THESE ARE THE DAYS: Powell, Bellamy and Bryan sing it out.
Although “love is not my thing,” is the constant refrain of one of the main characters in Last Call, there’s hardly a more rigorously explored concept in the new musical than the healing power of love. Love, lost and found would be an apt subtitle for the production, which opened at the Philip Sherlock Centre last week. The professional debut offering of writer-codirector Keiran King, it’s a nostalgic and frequently sublime piece of work steeped in vintage storytelling, yearning, heartache and serendipity. And while a strain of melancholy hovers over the dimly lit stage, the evocative music (supplied by a live band) and the solid performances restore and sustain much of the joy to be had.
It’s pre-Independent Jamaica (the 50s are approaching) and remnants of colonization are still palpable. The very happening Myrtle Bank Hotel provides a tony setting, where four friends, hailing from eclectic backgrounds, are set to reunite a decade since they last saw each other face to face. Cecil (Maurice Bryan), the sharply dressed Duke Street banker, and Rose (Rishille Bellamy), the sweet air stewardess, are the first to arrive, keeping company in the hotel’s bar and dining lounge with Clarence (Andrew Lawrence), their server.
We then meet telephone man Joseph (Shayne Powell), best described as a lovesick pup nursing an abiding devotion for Daphne (Sakina Deer), the brash and world-weary diva/lounge singer, who is the last to arrive, naturally. It wouldn’t be a stretch to say that the circumstances of the group’s reunion are rather unforeseen, especially for the eternally idealistic Rose and Cecil.
With its moody art-house ambience, hints of romance and drama, and retrospective salute to the heyday of original class and glamour, Last Call is essentially a play of shattered dreams and thwarted hopes, but an irrepressible spirit of optimism courses throughout. Taking his cues from the old masters, King goes after refined sophistication with his script. And while the dialogue isn’t always enlightening, the writer’s eye for human fallibility and obvious passion for the period consistently shine through. As directors, King and Michael Daley guide the proceedings with deftness.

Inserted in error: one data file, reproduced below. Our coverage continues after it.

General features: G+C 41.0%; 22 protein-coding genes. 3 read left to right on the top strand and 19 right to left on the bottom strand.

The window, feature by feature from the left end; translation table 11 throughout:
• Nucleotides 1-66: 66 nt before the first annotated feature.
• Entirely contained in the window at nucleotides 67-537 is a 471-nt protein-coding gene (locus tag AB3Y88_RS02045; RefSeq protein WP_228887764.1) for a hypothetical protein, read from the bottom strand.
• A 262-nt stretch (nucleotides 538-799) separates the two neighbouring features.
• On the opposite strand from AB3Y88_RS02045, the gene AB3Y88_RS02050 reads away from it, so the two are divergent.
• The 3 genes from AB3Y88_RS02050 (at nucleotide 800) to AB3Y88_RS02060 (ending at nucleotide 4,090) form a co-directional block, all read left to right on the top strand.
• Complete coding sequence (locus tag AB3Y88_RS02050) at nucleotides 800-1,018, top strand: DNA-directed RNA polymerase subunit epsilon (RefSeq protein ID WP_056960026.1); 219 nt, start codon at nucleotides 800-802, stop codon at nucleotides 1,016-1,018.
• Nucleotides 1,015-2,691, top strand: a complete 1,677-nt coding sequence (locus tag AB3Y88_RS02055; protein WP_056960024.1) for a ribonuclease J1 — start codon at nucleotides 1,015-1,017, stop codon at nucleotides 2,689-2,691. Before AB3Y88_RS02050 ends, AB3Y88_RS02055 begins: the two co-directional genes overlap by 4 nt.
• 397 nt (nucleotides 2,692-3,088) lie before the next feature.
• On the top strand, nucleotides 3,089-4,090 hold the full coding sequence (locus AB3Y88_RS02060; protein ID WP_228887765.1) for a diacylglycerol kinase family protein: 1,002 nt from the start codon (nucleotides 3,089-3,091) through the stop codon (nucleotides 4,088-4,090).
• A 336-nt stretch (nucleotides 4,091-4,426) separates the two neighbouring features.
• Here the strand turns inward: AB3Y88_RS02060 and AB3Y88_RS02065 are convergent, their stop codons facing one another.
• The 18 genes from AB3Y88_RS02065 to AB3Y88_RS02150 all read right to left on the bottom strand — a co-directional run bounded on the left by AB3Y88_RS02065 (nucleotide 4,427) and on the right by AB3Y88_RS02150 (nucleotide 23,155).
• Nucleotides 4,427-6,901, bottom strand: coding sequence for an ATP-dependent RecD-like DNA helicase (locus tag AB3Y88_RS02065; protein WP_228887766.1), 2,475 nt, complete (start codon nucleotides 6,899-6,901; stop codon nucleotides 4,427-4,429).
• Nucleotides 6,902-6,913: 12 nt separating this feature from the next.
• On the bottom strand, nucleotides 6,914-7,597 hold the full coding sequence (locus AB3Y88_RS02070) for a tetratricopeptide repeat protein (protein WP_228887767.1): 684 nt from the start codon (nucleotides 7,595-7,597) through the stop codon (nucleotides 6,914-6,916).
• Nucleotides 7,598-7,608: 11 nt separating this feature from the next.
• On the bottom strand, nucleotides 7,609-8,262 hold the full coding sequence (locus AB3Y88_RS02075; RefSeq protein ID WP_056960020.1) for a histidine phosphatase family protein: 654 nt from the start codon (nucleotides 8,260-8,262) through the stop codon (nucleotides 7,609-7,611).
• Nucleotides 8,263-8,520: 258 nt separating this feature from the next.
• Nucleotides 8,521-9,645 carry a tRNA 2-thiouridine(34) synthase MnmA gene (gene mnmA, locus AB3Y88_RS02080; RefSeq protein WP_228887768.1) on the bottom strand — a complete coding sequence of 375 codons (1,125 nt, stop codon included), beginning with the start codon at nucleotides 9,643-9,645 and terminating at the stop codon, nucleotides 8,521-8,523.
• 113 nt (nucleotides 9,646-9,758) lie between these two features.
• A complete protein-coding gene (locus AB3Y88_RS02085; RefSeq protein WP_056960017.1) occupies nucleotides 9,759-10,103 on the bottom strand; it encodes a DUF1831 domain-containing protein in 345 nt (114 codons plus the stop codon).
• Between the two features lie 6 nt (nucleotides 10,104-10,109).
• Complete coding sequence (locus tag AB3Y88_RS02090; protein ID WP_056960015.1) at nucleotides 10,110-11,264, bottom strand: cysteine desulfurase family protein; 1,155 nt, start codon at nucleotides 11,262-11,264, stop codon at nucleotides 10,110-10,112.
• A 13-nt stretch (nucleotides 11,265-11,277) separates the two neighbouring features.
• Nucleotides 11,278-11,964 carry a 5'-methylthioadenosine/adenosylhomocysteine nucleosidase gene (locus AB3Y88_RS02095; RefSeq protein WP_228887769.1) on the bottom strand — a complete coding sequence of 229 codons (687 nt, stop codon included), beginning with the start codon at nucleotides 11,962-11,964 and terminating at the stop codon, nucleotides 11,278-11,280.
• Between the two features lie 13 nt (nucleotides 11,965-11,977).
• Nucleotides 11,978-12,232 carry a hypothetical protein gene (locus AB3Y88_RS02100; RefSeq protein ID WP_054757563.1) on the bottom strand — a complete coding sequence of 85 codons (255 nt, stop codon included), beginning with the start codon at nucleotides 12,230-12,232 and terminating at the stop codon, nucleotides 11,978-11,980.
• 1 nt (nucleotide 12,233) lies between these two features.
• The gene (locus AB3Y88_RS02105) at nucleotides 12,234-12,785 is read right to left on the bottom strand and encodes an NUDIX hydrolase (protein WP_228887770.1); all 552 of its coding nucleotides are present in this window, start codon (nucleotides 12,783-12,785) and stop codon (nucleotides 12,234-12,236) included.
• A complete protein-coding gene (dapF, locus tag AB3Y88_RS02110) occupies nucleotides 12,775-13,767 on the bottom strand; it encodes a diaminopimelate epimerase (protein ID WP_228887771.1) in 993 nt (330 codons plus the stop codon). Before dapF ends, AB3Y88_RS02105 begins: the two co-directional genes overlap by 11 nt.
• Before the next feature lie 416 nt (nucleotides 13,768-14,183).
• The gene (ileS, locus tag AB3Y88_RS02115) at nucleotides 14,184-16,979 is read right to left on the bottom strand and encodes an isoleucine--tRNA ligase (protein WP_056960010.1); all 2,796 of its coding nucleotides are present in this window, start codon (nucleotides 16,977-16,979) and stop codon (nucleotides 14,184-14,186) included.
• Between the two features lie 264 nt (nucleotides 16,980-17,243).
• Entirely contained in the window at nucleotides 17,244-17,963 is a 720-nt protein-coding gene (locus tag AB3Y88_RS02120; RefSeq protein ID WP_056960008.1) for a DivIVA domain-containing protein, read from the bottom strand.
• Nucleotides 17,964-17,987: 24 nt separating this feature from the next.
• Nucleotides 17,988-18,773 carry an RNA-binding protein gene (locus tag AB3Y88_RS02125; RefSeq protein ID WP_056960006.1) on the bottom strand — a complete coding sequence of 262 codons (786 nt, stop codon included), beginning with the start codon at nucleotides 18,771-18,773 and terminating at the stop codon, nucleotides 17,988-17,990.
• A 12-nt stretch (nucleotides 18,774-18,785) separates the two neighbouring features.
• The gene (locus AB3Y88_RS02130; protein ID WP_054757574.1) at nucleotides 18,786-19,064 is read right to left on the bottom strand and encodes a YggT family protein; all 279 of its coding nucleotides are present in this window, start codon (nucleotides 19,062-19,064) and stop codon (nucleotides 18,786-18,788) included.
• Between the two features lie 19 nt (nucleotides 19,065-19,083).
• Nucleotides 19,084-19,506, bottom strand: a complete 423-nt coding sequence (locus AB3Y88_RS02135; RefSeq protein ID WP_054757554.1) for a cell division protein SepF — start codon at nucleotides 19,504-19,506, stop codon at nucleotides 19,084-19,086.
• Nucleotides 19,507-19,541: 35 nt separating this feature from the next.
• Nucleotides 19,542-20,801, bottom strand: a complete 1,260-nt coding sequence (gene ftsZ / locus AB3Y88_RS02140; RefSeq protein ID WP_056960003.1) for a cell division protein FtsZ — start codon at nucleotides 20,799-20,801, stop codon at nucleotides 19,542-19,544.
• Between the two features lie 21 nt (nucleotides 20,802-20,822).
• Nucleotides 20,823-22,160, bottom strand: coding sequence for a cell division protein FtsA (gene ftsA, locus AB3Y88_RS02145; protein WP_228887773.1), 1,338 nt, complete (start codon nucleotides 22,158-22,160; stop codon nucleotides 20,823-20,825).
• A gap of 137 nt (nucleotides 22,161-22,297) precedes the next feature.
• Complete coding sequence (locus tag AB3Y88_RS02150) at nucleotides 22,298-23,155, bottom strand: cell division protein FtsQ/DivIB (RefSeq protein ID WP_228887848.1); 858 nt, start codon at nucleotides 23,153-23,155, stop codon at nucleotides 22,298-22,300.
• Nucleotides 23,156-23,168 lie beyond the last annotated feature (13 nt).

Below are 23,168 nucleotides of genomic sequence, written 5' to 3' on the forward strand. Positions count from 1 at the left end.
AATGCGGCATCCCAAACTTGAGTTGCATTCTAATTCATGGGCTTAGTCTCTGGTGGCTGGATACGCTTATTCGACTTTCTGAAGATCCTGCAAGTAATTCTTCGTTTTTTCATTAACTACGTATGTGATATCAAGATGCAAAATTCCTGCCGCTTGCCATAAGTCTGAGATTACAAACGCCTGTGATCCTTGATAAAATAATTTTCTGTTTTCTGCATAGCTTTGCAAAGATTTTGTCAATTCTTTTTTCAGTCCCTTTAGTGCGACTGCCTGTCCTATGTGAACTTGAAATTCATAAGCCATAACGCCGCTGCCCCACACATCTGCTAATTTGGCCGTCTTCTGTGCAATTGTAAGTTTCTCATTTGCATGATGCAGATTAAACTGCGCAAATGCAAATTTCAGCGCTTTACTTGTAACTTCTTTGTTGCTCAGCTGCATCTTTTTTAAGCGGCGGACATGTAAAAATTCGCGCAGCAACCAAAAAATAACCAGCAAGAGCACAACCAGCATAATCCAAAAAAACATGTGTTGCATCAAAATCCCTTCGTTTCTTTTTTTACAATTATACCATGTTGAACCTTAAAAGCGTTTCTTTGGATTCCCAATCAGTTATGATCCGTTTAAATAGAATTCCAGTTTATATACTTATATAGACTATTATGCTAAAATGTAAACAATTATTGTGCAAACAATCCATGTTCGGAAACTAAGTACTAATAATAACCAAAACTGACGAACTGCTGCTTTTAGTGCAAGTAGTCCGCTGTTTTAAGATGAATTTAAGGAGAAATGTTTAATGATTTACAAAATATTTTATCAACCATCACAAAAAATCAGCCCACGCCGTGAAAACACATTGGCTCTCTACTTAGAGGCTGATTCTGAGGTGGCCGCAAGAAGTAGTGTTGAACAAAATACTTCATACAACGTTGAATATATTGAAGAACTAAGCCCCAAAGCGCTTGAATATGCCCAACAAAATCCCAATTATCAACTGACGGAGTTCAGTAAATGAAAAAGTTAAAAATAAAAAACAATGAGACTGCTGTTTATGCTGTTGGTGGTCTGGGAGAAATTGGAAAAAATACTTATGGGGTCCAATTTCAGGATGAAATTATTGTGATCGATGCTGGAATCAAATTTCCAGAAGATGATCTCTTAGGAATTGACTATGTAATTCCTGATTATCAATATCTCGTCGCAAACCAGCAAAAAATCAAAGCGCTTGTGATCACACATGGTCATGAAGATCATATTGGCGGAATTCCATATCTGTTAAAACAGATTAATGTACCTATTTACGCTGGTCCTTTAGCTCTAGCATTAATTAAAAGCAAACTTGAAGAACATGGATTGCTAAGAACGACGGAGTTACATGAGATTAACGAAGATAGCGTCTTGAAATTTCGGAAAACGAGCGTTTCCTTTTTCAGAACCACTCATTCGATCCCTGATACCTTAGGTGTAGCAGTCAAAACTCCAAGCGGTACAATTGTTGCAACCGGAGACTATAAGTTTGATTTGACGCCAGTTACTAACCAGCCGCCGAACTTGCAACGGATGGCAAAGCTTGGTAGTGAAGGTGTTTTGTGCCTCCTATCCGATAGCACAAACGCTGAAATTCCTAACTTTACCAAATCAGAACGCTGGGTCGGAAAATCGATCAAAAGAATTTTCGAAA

Members of the cast have never been better. Bellamy is delightful, playing Rose with warmth and a luminous gaze. Bryan’s acting and singing are impressive, particularly on the solo number “Not for Me”. Lawrence draws on his trademark booming baritone and convinces as Clarence. As for Powell, he cements his star-on-the-rise reputation with a terrific portrayal and shares a buoyant chemistry with Deer, who gives her finest performance.
While the show is not entirely without fault, the painstaking attention to detail that clearly went into the production largely reaps rich dividends, as the major elements – lighting, wardrobe, set design, movement and the musical score – make sterling contributions. Musically, the numbers “Life is more than Romance” and the title track are memorable.
Beautifully told and well performed (the singing voices are on point), Last Call rightfully earns praise and deserves attention. Audiences will fall for the authentic feel and wildly vintage appeal. Tyrone’s Verdict: A-